Song of the Day: Overcome by Creed
Last week, Stacey mentioned in her post a mash-up experiment that she and I and two others participated in. Let me give you a recap, down low on the low down, the specifics of what we, The Usual Suspects, concocted.
Author #1 wrote the beginning of a story up to around 1000 words. He then sent his story to the next author, who in turn would pick up the tale where he left off and write another 1000 or so words. Then Author #2 would pass it along to Author #3, and so forth. After the last person finished their contribution, it went back to Author #1 for another round. When it was our turn again, we read the story thus far and added another chunk. The idea was to go several rounds and create a short story. There was no discussion of genre, plots, characters, or motivation. Imagine our surprise each time the story landed back in our laps, especially given that each one of us has our own unique voice, writing in different genres.
But the bigger surprise came when we finished. We had a great story! Sure, there were plot holes big enough for a convoy of beer-toting truckers to drive through and moments of mass confusion. (Where’d Clyde go? He was here a moment ago? Oh, he’s dead now? Really? How’d that happen? Oh wait, it was just a flesh wound? Yeah, someone should fix that.) But the bones were strong. We talked about the problems and how to fix them. We are currently editing in the same roundtable fashion, sweeping up any gruesome evidence of heinous writer-ly crimes.
Though it was an experiment, we didn’t treat it as such. We put thought and honed skills to task. The goal was to have a marketable finished product. One that will eventually be available for e-reading.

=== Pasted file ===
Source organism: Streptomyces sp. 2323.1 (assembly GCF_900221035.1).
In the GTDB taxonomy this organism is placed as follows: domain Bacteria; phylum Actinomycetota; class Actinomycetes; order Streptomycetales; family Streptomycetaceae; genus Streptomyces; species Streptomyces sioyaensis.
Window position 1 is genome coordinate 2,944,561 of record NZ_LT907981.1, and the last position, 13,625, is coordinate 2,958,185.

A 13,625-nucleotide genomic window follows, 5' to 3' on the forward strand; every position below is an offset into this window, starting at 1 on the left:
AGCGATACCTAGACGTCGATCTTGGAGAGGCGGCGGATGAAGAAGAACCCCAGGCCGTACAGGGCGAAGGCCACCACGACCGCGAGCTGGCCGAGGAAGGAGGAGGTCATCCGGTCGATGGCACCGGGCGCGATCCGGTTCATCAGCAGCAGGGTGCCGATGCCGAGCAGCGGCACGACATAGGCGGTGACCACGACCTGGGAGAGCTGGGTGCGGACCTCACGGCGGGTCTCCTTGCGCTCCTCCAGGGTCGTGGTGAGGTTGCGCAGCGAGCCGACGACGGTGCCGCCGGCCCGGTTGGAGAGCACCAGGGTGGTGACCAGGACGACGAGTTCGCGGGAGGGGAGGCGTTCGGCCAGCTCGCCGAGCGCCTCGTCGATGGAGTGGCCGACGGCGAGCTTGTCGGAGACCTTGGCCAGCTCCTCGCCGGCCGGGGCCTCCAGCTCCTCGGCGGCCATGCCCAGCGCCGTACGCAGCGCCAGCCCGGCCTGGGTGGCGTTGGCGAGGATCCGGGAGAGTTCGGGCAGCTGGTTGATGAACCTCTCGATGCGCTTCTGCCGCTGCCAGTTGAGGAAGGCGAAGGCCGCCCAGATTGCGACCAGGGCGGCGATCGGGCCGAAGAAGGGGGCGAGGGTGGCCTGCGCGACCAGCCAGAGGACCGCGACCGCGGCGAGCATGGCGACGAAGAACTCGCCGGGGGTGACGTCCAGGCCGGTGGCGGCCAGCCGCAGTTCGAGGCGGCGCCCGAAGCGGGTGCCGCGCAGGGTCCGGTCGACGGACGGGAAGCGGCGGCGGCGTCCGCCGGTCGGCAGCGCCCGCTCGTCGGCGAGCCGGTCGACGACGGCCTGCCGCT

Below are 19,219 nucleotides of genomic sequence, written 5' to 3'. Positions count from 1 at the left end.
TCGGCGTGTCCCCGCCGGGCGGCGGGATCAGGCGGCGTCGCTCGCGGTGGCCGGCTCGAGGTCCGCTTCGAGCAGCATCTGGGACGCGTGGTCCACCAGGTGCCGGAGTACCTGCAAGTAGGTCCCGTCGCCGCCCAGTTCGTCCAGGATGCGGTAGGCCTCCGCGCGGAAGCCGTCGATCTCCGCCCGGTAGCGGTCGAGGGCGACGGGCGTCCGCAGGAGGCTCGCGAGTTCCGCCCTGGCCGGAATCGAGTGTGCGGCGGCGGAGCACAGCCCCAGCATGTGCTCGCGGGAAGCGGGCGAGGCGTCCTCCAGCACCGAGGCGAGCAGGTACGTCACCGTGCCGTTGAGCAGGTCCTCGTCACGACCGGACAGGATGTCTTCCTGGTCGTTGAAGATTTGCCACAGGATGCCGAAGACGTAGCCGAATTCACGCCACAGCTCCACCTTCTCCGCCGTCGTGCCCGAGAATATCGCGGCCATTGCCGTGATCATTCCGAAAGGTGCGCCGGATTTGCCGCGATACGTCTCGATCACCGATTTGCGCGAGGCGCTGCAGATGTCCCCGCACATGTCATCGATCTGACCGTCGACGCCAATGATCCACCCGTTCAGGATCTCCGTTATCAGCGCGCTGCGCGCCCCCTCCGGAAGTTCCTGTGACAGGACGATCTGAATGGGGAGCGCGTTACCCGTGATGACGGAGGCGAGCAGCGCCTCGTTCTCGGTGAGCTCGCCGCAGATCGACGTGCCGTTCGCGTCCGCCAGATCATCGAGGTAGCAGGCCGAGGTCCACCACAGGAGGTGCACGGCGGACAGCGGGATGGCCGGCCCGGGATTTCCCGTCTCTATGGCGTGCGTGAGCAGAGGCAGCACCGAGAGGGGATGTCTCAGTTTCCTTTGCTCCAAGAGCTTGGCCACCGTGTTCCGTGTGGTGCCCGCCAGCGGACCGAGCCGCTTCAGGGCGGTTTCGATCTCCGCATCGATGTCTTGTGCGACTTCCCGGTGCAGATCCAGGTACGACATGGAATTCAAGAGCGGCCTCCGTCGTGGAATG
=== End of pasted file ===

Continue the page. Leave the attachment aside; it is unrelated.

Participating in this co-written short story was fun. I didn’t feel the usual pressure I place on myself, despite the twinge of performance anxiety. I was the last author, Author #4, in the roundtable. By the time the story reached me, it obviously headed down the dark and scary path of suspense. I should’ve known this would happen. Stacey and the other Usual Suspects have a flair for writing thrillers and romantic suspense. But I write historical romance. Sure, I like to kill people. Sure, I like to throw in some spills and chills. However, these aspects are not the driving force behind my novels.
I surprised myself. I held my own against these thrill seeking pot boilers. I stepped out of my comfort zone, upped the ante, and managed to add tiers of tension. In the end, I was pleased with what I wrote. I learned that I can be flexible and push my boundaries into uncharted waters I have not been inclined to explore. What a great experience.
How about you? Have you tried your hand at a different genre? Ever plan to? Have you ever participated in a mash-up type story? I’d love to hear from you.